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Music Blogs

Club shaking proper hip hop... it still exists...

  • By MisterCharlie Author Avatar
  • 22 October 2012

As lumpen urban dance pop continues to sweep America, carting along a string of major rappers who previously produced subtler sounds (step forward shamefaced Nicki Minaj, Pitbull and Flo Rida), it’s good to see there are still artists producing music designed to rock clubs as well as brain cells, without resorting to lowest common denominator LMFAO style cack. Here’s a quick round up of some proper hip hop we’re bumping to this month…

Kendrick Lamar has come with a new single Backseat Freestyle taken from his Interscope Records , Dr Dre assisted debut g.o.o.d kid m.A.A.d city (and yeah , the lower case/ upper case letters are how he wants the album title spelt. I have no idea why.) The production on Backseat, supplied by breaking sensation Hit-Boy (who was also behind Nigga’s In Paris) is quite simply disgusting. Sharp guitar stabs and weird jangling sounds and a bottom end dredged from the depths of Atlantis, it’s made to demolish speaker cones and flatten eardrums into whimpering submission. Over the top Lamar growls, boasts and roars, and though I’m not entirely sure how valid his comparisons of himself to Martin Luther King are—Im pretty sure that Dr King never prayed his ‘dick get big as the Eiffel Tower// so I can fuck the world for 72 hours’ but I may be wrong – he still kills the track with sheer force of will. On this form the album is gonna be incredible.

It never really happened for Joe Budden the way the early noughties hype suggested. The New Yorker has had a couple of under rated singles over the years (Pump It Up being an unsung classic), but his decision to leave Def Jam and go independent has always hurt him. However, new track She Don’t Put It Down Like You deserves to pick up props. The T-Minus produced beat is a curious, woozy, heady affair, all seasick synths, thick and gloopy over the tight bass pulses. Fellow early noughties RnB also-ran Tank shows up on the hook, and Lil Wayne delivers the star quality with a suitably laidback cameo. There’s a fantastical, dream like quality to the melody, and the more I listen the more I like. Realistically, and considering Budden’s independent status, it’s probably gonna be buried, but give it a chance.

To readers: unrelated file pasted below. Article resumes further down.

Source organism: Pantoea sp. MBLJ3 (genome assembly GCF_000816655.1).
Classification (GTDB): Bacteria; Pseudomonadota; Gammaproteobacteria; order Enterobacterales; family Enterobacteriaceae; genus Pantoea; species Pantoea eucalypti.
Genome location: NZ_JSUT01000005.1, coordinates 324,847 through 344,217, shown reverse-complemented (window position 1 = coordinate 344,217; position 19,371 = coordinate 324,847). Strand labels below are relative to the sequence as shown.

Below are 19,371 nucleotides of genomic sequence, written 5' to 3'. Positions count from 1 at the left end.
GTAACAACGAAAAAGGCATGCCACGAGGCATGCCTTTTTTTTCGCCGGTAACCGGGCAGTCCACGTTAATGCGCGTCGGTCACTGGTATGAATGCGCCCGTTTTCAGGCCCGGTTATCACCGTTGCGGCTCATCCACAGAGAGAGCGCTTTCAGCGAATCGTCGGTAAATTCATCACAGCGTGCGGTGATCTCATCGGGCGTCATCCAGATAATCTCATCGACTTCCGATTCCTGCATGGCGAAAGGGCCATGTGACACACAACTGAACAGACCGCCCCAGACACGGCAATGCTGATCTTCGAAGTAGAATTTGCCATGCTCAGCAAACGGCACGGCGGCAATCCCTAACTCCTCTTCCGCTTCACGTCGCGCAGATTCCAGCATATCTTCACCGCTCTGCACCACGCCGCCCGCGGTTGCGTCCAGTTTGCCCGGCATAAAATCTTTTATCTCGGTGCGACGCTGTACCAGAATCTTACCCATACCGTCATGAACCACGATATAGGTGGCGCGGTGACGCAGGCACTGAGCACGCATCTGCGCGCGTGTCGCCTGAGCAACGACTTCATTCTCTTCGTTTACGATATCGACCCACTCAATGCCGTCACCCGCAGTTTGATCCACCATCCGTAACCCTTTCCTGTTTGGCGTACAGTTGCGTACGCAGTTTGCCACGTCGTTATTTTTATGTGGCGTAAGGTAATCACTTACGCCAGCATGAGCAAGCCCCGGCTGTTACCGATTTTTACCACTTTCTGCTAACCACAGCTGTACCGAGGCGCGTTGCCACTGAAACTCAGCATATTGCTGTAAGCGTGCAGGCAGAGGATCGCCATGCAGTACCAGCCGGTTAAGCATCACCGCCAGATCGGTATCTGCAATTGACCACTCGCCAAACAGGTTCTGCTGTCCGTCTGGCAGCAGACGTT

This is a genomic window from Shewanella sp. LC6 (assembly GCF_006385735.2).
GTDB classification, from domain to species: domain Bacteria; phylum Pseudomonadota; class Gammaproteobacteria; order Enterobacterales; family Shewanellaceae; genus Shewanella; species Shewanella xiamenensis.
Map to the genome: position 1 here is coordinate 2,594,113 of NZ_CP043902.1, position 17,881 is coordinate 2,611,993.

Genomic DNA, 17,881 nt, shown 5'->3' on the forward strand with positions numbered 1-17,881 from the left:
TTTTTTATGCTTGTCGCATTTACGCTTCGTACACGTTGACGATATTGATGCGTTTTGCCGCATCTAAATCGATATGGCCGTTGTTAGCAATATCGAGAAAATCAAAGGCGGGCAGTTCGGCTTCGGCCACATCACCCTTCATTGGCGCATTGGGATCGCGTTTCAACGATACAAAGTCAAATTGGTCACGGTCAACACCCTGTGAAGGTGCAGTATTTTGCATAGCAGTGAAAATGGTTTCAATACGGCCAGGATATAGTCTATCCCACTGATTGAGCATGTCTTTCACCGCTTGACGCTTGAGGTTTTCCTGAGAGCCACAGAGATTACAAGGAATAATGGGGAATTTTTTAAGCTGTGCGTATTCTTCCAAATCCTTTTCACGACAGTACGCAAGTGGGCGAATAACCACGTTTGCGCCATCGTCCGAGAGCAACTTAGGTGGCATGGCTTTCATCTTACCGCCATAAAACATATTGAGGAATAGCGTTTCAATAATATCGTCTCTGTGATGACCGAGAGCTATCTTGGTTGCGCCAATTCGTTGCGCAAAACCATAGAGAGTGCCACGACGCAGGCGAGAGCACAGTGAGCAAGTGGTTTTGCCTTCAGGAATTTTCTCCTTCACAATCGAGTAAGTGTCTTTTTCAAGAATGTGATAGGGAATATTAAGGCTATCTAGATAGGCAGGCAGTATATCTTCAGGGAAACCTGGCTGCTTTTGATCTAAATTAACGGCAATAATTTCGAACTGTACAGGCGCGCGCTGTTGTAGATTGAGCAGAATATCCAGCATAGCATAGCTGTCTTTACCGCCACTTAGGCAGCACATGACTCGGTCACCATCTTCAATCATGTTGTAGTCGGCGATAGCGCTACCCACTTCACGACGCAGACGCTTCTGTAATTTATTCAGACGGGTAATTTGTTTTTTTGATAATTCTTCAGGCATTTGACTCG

Sticking with the East Coast, Angel Haze has dedicated a new cut to her home town of New York, and she uses it to stake a strong claim to new Queen of Hip Hop. Lyrically Haze is head and shoulders beyond the competition, getting venomous when and telling the competition that she’s “spitting like a dragon that went missing from a dungeon// y’all a bunch of niggas getting trippy offa nothing// tie a rope around your neck and kick you offa bunji’. The chorus is hardly there, Haze just sing-rapping ‘Oh yeah… I run New York’ over the clapping, blues influenced beat.. on this evidence she may well be right.

And from down South – Dallas to be specific – KO Boyz have dropped an underground bomb called I’m Rare . Taken from The Polo and Lacoste Mixtape which I’m yet to hear, Rare first came out a year ago, and is only now getting attention outside of regional plays. It's some hard trap shit, with a nasty blend of spooked out bleeps, gnarley bass, huge crashes and boastful lyrics. It’s got the sinister sparseness that characterised the best UK grime productions, and should appeal to fans of that genre. It's ain't pretty but it is sick... Whether the act will be one hit wonders of have more in the locker is anyone’s guess but right now Rare tailor made to smash the arse out of a decent sound system , play it loud and low.

 

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